When you purchase something from Amazon, BestBuy or any other online retailer, how do you know to trust the website with your payment information? It is because you trust your browser, which placed its trust in the web domain’s Certificate Authority, to notify you of any misrepresentation of the domain you are browsing. Unlike humans, machines such as your laptop or mobile cannot visually identify, validate and establish trust with other machines.
Digital certificates are the only true representation of trust online, and now hackers are using this trust against us. In fact, selling digital certificates has become quite a lucrative job. Cybercriminals steal these certificates and in turn, gain access to valuable data. Some even sell for up to $1,200 each on the dark web, making them more expensive than handguns, counterfeit passports, and stolen credit cards, according to research by the Cyber Security Research Institute.1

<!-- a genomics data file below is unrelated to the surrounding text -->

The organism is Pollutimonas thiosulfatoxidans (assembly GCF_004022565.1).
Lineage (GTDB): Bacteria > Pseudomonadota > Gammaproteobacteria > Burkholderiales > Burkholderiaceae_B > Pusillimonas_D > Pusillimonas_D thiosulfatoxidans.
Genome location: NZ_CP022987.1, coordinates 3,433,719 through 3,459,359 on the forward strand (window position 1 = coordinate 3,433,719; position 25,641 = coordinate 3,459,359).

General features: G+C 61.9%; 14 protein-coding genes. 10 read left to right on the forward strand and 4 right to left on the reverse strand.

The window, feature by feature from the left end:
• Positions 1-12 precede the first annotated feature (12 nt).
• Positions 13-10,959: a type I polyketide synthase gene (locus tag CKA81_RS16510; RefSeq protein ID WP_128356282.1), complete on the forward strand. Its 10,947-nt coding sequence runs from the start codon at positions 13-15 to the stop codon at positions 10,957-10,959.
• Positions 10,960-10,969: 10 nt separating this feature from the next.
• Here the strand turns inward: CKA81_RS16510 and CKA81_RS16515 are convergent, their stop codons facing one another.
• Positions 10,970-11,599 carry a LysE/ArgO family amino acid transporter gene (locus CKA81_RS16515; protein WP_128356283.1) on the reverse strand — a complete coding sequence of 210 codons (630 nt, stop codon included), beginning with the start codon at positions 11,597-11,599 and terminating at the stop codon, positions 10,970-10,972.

As data centers become more and more complex —encompassing applications, networking devices and virtual and physical servers —many IT organizations are implementing critical service management systems. However, implementing and managing these diverse systems to support service management processes— such as event and incident management, change management, and disaster recovery tasks— often results in manually coordinated hand‑offs, adding significant risk to service availability. Multiple teams are involved in the process, which makes very tedious and time-consuming.
Today, we are all living and working in an increasingly digital world, and in response, network infrastructure is becoming more and more complex. The last decade was witness to tremendous change on the technology front – increased use of technology by people (“Apps Everywhere”), a shift toward truly digital businesses and advancements in the networking industry to support business demand.